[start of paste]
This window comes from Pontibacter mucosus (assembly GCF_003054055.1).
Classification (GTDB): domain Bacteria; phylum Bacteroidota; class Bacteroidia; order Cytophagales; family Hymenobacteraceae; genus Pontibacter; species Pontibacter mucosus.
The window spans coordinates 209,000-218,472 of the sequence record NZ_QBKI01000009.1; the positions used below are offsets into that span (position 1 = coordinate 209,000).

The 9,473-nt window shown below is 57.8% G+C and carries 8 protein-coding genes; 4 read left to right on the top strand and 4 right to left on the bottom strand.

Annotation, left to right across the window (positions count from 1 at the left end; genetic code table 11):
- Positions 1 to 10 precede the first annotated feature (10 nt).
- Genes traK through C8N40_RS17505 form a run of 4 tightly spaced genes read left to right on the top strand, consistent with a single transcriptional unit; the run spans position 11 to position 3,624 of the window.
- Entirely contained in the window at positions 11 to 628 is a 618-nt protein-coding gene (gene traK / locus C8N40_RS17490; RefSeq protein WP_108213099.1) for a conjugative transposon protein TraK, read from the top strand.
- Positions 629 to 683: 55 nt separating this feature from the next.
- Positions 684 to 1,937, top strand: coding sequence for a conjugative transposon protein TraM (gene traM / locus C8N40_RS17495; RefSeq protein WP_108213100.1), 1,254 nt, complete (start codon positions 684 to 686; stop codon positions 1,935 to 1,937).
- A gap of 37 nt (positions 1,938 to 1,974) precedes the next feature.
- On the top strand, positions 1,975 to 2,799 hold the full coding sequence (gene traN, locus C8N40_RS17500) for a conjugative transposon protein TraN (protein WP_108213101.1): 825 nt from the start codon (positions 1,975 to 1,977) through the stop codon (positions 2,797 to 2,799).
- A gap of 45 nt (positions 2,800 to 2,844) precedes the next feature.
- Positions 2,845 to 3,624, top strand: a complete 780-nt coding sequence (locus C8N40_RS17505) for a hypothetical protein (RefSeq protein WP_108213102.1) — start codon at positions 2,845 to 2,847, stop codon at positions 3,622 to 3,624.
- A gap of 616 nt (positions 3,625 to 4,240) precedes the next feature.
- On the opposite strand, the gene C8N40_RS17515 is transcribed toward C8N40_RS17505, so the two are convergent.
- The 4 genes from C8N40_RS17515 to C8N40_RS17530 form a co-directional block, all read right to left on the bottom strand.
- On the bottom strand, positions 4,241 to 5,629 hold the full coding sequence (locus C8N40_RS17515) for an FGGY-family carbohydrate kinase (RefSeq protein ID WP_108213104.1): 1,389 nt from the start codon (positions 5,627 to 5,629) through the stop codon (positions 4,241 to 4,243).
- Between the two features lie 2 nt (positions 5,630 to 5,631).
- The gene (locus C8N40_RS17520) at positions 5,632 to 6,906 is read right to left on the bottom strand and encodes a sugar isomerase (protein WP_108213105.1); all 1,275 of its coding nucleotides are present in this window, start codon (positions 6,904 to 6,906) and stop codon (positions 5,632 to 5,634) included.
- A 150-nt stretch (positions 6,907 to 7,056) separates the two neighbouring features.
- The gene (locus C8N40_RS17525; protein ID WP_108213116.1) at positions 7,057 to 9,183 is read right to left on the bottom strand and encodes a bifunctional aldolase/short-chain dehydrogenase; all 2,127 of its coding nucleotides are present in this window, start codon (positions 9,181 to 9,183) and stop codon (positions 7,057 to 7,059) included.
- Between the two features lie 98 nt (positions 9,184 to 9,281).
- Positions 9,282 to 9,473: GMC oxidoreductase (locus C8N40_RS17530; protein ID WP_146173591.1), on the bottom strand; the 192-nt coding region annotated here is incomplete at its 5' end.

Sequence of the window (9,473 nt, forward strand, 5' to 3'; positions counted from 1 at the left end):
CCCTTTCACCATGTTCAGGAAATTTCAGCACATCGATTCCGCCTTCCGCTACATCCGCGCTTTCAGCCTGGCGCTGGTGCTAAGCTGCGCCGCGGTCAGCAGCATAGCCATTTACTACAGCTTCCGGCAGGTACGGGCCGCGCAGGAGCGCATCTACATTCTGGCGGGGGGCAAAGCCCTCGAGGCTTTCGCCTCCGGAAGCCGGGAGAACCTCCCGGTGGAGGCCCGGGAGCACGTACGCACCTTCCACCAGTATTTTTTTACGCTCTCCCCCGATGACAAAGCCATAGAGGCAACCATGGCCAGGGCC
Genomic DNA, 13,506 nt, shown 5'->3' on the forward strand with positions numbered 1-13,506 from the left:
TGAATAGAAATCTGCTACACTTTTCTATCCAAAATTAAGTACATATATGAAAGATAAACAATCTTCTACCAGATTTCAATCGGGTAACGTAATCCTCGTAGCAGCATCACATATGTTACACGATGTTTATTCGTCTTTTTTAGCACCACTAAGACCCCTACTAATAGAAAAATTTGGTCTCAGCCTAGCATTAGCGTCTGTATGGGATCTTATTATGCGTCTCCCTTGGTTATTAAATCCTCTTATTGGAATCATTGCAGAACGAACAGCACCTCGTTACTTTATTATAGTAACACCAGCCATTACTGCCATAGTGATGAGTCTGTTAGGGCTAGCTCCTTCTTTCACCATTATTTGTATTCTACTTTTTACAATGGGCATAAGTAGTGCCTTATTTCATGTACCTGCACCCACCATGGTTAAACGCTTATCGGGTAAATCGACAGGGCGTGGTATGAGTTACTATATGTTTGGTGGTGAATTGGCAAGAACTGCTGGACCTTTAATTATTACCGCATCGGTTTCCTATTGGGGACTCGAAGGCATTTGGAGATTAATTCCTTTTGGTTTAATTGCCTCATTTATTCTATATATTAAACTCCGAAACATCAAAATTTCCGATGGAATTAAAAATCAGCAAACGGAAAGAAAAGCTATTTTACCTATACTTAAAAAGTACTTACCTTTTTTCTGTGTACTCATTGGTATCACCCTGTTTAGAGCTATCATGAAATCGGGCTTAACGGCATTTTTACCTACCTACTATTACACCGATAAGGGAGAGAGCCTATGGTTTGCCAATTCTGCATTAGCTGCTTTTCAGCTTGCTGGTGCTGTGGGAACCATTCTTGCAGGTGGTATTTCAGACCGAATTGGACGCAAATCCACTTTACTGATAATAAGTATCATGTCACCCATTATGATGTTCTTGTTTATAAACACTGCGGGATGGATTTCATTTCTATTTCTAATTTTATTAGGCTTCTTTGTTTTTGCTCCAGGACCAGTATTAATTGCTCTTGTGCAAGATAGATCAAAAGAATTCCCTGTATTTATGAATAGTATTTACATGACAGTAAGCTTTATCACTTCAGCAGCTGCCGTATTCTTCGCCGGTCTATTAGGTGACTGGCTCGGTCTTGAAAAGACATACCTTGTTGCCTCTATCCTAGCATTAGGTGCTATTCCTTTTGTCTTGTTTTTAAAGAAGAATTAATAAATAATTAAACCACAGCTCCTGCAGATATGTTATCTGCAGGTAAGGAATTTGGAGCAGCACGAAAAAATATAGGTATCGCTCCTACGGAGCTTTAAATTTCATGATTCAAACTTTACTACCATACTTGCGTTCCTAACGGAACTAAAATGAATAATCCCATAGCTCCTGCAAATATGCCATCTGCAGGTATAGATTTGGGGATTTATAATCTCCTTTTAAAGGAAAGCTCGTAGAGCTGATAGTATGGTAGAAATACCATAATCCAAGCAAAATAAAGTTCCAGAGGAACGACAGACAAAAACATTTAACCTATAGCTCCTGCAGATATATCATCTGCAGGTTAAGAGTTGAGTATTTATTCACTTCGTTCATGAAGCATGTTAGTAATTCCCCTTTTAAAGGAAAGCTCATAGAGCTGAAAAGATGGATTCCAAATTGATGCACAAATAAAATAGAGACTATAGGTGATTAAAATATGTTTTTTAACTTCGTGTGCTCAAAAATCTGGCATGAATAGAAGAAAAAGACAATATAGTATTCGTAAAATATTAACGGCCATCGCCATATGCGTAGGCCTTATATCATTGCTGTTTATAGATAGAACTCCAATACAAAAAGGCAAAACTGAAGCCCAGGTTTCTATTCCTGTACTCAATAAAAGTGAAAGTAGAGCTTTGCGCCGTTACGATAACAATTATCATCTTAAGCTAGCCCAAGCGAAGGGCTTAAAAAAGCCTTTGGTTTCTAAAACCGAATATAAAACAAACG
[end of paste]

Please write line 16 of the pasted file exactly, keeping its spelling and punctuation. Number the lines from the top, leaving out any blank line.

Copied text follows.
- On the opposite strand, the gene C8N40_RS17515 is transcribed toward C8N40_RS17505, so the two are convergent.